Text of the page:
Sweden Dala-Floda Operafest  – Mozart, Le nozze di Figaro: Soloists, Håkapellet (Ola Ottosson [piano], Jonas Lindgård [violin], Christian Sahlin [cello]). Björbo Opera House. Dala Floda, 5.8.2019. (GF)
Direction – Märit Bergvall
Costumes – Ilona Autio & Fredrik Ell
Sets – Anna Johansson
Count Almaviva – Anders Falbe
Countess Rosina – Anna Hanning Häggström
Figaro – David Afzelius
Susanna – Evelina Stenvall
Cherubin – Hannah Körner
Marcellina – Vilma Skäryd
Barbarina – Karin Mobacke
Madame Bacille – Fabian Düberg
Bartolo – Erik Johansson
Antonia – Julia Andersson
Märit Bergvall has made a speciality of producing operas in chamber-size versions with simple accompaniments – often only a piano – relatively simple sets and sometimes with cuts. Last year’s Così fan tutte at Björbo was a good example. There the secco recitatives were replaced by spoken dialogue, easier to digest for audiences with limited experience of opera. She also seems to have a soft spot for transporting the action to other milieus than the original. This Figaro production is located on a pirate ship(!) instead of in Count Almaviva’s castle, although I really cannot see how this would make the play easier to understand. People jumping from windows – one of them is Cherubin – fall into the water and celebrate weddings on board the ship. Quite absurd in my opinion. Don Basilio and Don Curzio, who are often played by the same tenor since they never appear simultaneously, are combined with a Madame Bacille, sung by a tenor. No objection. The gardener Antonio obviously had to stay on land and is replaced by Antonia, who is the ship’s cook. The story is basically the same as the original, based on Britt G. Hallqvist’s Swedish translation as modified by Märit Bergvall, who has also removed most of the recitatives and replaced them with spoken dialogue. The orchestra is reduced to a piano trio, which works well, and I am full of admiration for their stamina. The performance takes more than three hours, admittedly with a pause of twenty minutes in the middle, but it is still a tough job for these three fine musicians.
There are some cuts. The overture is truncated, but that is no great loss under the circumstances. What is more serious is that Figaro loses two of his three arias and is only allowed the well-known ‘Non più andrai’. But the other two are the most important if one wants to retain the revolutionary importance of the opera: the lower classes’ opposition to the nobility. Interestingly Don Basilio is allowed his aria in the last act, a piece that is frequently cut in live performances.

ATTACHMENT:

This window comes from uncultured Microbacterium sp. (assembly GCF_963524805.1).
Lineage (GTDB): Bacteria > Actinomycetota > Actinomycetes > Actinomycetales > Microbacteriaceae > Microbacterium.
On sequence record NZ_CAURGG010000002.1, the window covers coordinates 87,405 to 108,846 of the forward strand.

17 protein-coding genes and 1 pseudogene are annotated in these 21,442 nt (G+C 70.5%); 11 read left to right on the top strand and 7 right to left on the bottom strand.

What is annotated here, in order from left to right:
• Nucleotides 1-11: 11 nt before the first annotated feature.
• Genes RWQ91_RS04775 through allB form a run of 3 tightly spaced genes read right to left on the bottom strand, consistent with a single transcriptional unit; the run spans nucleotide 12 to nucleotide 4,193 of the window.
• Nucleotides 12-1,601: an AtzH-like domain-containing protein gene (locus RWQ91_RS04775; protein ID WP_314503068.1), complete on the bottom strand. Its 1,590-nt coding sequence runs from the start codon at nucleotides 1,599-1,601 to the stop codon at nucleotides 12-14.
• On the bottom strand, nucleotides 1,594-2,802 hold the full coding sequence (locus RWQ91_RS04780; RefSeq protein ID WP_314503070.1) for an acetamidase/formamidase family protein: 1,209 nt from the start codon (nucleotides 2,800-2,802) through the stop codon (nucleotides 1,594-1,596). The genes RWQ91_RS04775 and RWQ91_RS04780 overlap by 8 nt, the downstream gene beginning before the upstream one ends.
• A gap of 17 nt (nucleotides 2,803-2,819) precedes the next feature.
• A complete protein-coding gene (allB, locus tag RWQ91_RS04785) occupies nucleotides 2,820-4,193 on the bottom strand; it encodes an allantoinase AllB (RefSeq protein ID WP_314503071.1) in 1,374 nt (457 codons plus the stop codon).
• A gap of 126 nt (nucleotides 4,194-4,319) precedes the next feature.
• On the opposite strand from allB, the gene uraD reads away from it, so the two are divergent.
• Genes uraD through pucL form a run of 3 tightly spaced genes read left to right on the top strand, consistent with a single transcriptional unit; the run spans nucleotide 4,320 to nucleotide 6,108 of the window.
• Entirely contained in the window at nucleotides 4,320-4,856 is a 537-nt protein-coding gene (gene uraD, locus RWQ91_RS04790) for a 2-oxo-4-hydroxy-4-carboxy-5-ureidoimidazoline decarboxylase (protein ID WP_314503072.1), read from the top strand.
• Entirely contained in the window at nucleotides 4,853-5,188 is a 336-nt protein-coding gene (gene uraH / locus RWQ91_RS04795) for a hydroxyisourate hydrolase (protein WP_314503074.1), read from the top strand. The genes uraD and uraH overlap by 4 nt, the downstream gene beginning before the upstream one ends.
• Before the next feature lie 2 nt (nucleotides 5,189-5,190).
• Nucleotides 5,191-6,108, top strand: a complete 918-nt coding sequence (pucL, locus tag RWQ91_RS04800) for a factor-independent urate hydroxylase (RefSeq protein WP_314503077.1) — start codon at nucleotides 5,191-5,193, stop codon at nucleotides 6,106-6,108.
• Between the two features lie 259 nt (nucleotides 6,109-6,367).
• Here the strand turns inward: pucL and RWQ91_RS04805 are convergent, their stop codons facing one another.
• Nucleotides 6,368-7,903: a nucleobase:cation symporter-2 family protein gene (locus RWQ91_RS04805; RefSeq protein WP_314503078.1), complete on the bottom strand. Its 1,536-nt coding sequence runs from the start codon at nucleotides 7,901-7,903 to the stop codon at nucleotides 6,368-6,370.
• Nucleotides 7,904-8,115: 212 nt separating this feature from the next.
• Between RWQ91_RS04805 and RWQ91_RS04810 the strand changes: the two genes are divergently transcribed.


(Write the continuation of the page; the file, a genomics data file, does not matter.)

It is also a pity that Märit Bergvall demands a rather burlesque style of acting of the performers. It is a coarse style, which Mozart would have hardly accepted – rough and blunt. When Susanna slaps Figaro in the face it is a wallop that floors him, to name just one example, and generally Susanna is a rather vulgar character in this production. Moreover, all the characters are crude. There are two exceptions: Anna Hanning Häggström’s Countess is as noble and sad as she should be and her two arias are lyrical highlights; and Karin Mobacke’s Barbarina is also free of exaggerations. It is a small role but she makes the most of it with small means, sings beautifully, acts charmingly and her face comes alive. For me those few moments were the most attractive of the entire performance.
However, I am not implying that the rest of the ensemble is not good. Just as with last year’s Così fan tutte I was greatly impressed by the acting within the concept that the director opted for. The greatest was no doubt offered by the dynamic Count Almaviva of Anders Falbe – and his dark-hued and powerful bass-baritone made him a truly dangerous Count. In the last act the magic moment when the Countess steps out of her hiding-place and reveals him as a notorious skirt-chaser and he, full of shame, begs her forgiveness, time stands still. Hannah Körner’s superb body-language as the hormone-laden Cherubin was also masterful. But everyone else was convincing as well, and for those who accepted the somewhat vulgarized concept – which most of those present apparently did – this was an enjoyable performance.